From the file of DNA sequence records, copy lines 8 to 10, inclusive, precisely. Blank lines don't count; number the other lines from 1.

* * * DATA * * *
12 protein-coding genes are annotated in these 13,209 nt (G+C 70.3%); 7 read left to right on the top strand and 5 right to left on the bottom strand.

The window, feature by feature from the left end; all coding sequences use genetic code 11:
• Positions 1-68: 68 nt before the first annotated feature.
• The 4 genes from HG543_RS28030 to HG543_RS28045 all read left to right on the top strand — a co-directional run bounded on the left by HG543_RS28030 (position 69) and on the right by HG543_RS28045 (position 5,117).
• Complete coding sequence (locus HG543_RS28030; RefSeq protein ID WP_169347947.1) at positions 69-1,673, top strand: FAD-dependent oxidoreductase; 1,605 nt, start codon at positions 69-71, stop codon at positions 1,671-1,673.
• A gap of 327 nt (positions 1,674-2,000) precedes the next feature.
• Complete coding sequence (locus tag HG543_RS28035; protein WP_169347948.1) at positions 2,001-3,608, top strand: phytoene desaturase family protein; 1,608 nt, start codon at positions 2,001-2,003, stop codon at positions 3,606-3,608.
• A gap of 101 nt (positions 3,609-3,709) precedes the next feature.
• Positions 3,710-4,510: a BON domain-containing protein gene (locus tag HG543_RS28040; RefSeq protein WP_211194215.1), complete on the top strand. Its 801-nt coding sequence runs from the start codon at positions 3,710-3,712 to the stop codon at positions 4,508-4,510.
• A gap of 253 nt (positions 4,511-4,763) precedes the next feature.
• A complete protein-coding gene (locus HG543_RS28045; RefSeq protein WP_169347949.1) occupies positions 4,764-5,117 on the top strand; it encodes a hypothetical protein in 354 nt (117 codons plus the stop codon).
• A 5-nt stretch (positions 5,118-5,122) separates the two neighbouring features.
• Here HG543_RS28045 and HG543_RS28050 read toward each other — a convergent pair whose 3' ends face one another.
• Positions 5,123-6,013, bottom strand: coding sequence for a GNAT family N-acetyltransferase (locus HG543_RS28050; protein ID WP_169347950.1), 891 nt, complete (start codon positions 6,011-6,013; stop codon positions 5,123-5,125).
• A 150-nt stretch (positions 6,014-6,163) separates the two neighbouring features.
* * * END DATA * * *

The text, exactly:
• A gap of 101 nt (positions 3,609-3,709) precedes the next feature.
• Positions 3,710-4,510: a BON domain-containing protein gene (locus tag HG543_RS28040; RefSeq protein WP_211194215.1), complete on the top strand. Its 801-nt coding sequence runs from the start codon at positions 3,710-3,712 to the stop codon at positions 4,508-4,510.
• A gap of 253 nt (positions 4,511-4,763) precedes the next feature.